Rule 7: Multiple entry points are allowed

A simple project like an npm package or an SPA starts with a single file, e.g. main.js. This file acts as the sole entry point into the entire fractal tree, which can be of any size.

If necessary, however, multiple entry points can be supported to accomodate things such as Next.js pages, executable CLI scripts, and test files. The locations of these additional entry points should be determined by their usage, but fractal rules still apply.

Just like ‘mini-libraries’, tree entry points can share resources with one another by importing them from **/shared/*.js.

When supporting multiple entry points, try to keep their names distinct from the ‘mini-libraries’ of the fractal tree. This can be achieved through file name suffixing: e.g.; login.handler.js; do-something.script.js; foo.test.js.

Rule 8: Co-locate unit tests with covered files

To cover path/to/foo.js with unit tests, create path/to/foo.test.js. Placing unit tests into subfolders (e.g. path/to/__test__/foo.test.js) makes it harder to sync tests and see what files have tests.

If foo.test.js becomes too big, explore writing tests for individual ‘mini-libraries’ in path/to/foo/ instead, potentially allowing for simplification of the logic in the original foo.test.js file.

Higher-level integration, system, or end-to-end tests that cover a whole project (i.e. a library or an app) should be placed outside of the root of the source tree, and form their own independent ‘fractal forest’.

Rule 9: Exceptions are undesired but are not prohibited

The above rules are there to organize complex projects, but they don’t require an exhaustive opt-in. A fractal tree structure may be adhered to only in selected parts of a codebase, in part or whole, and gradually migrated to over time.

The easiest way to start organizing existing files is to start from the ‘leaves' and gradually move towards the ‘root’ of a repo or a yarn workspace.

Even with imperfect wiring between certain imports and exports, partial adoption of fractal tree struturing can provide benefits, making it easier to reason about dependencies within different parts of a codebase and unambiguously communicating structure without the need for individual READMEs and inline comments.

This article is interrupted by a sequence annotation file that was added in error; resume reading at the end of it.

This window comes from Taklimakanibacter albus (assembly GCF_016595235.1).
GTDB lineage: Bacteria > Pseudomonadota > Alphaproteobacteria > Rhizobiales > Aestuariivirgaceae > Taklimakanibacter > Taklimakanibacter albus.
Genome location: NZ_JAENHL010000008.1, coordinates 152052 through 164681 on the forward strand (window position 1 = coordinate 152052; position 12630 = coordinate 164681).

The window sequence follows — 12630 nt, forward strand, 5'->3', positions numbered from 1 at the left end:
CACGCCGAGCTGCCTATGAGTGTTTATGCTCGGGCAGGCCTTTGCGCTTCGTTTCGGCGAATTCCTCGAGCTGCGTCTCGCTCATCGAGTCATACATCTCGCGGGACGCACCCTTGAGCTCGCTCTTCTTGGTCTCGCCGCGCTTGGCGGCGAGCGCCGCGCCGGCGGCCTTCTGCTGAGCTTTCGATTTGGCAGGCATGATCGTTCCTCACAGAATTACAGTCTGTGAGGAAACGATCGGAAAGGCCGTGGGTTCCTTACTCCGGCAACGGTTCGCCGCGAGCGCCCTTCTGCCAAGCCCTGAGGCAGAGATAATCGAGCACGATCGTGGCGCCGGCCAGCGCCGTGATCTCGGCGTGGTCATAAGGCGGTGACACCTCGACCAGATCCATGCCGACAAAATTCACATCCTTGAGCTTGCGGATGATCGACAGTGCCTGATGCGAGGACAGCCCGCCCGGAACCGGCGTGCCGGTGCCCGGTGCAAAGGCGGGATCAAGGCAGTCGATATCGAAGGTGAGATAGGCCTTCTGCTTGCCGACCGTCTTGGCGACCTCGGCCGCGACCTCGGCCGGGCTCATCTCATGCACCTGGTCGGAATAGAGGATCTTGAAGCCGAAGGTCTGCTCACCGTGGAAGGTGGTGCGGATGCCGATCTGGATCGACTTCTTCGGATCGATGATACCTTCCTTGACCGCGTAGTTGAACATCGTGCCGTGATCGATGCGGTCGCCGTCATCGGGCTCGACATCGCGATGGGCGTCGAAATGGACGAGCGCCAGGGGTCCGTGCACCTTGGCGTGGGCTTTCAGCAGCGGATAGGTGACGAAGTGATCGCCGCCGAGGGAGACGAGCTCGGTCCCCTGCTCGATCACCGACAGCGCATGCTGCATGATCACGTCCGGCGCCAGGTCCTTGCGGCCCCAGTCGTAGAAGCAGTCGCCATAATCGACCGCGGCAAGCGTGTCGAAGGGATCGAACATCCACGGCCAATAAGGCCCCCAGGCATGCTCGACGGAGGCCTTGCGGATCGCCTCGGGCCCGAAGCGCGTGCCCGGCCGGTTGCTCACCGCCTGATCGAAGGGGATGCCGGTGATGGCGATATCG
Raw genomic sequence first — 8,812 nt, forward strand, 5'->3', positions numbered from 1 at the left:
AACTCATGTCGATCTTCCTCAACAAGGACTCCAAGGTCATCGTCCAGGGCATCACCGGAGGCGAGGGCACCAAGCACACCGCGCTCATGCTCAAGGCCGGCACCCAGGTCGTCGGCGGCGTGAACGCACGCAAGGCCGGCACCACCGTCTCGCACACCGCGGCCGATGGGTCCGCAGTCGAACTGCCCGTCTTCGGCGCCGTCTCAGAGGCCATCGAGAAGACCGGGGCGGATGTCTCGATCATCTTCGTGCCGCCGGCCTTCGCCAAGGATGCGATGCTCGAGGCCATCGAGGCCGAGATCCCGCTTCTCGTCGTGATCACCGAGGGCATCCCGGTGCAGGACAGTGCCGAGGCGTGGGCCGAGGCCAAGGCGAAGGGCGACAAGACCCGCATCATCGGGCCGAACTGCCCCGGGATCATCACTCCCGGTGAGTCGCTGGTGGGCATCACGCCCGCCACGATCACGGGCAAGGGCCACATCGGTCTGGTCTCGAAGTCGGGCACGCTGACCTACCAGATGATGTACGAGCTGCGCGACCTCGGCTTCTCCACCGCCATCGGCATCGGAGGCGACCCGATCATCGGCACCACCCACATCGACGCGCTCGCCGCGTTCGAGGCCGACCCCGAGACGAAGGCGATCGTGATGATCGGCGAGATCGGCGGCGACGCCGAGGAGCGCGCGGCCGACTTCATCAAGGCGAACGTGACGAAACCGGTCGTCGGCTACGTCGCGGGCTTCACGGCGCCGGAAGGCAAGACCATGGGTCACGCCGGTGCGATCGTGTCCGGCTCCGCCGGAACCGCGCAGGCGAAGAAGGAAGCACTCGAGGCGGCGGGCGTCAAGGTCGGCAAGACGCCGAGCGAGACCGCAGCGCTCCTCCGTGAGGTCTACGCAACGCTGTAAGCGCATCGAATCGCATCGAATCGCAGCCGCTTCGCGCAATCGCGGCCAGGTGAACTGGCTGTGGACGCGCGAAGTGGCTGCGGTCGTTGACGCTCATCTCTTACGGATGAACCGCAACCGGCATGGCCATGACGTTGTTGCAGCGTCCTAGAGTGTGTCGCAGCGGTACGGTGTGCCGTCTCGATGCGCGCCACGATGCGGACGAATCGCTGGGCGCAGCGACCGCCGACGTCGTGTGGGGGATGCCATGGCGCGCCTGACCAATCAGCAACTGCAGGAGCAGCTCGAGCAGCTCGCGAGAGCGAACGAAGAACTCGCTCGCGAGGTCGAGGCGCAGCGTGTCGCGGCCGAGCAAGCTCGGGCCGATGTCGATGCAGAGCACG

To understand how the rules apply, let’s create a new project that consists of a single file 🌱


Imagine this file exports a variable named hello and also contains a private calculateX helper function that is used inside hello.

If the file becomes too big or if calculateX needs unit testing, we can extract this helper function into its own file:

├╴ calculate-x.js
╰╴ calculate-x.test.js (optional)

Putting calculate-x in hello subfolder signals that the new file can only be used inside hello.js. If we add another ’private’ piece of logic for hello.js, (e.g. calculate-y), it also gets placed inside the same folder:

├╴ calculate-x.js
╰╴ calculate-y.js

By convention, only hello.js is allowed to import from calculate-x and calculate-y.

Now imagine that we want to introduce a new function called doCommonThing(), and a separate new concept named bar, which will be used inside both calculateX() and calculateY(). Based on where these new resources are used, they belong in hello/shared/:

├╴ shared/
│  ├╴ bar.js
│  ╰╴ do-common-thing.js
├╴ calculate-x.js
╰╴ calculate-y.js

Let’s assume that doCommonThing has an internal function a that would benefit from its own unit tests for confidence. We get:

├╴ shared/
│  ├╴ bar.js
│  ├╴ do-common-thing.js
│  ╰╴ do-common-thing/
│     ├╴ a.js
│     ╰╴ a.test.js
├╴ calculate-x.js
╰╴ calculate-y.js

Finally, let’s imagine that we’ve introduced another entry point called hi.js which depends on the concept of bar, but does not use calculate-x, calculate-y or do-common-thing. In this case, hello/shared/bar.js is moved closer to the root of the tree, and into to a new shared folder. Import paths are updated accordingly.

╰╴ bar.js
├╴ shared/
│  ├╴ do-common-thing.js
│  ╰╴ do-common-thing/
│     ├╴ a.js
│     ╰╴ a.test.js
├╴ calculate-x.js
╰╴ calculate-y.js

At each moment in time, files and folders communicate the ‘current truth’ of the relationship between various parts of the codebase. This ability is preserved with scale. 🌳

Examples of fractal tree structuring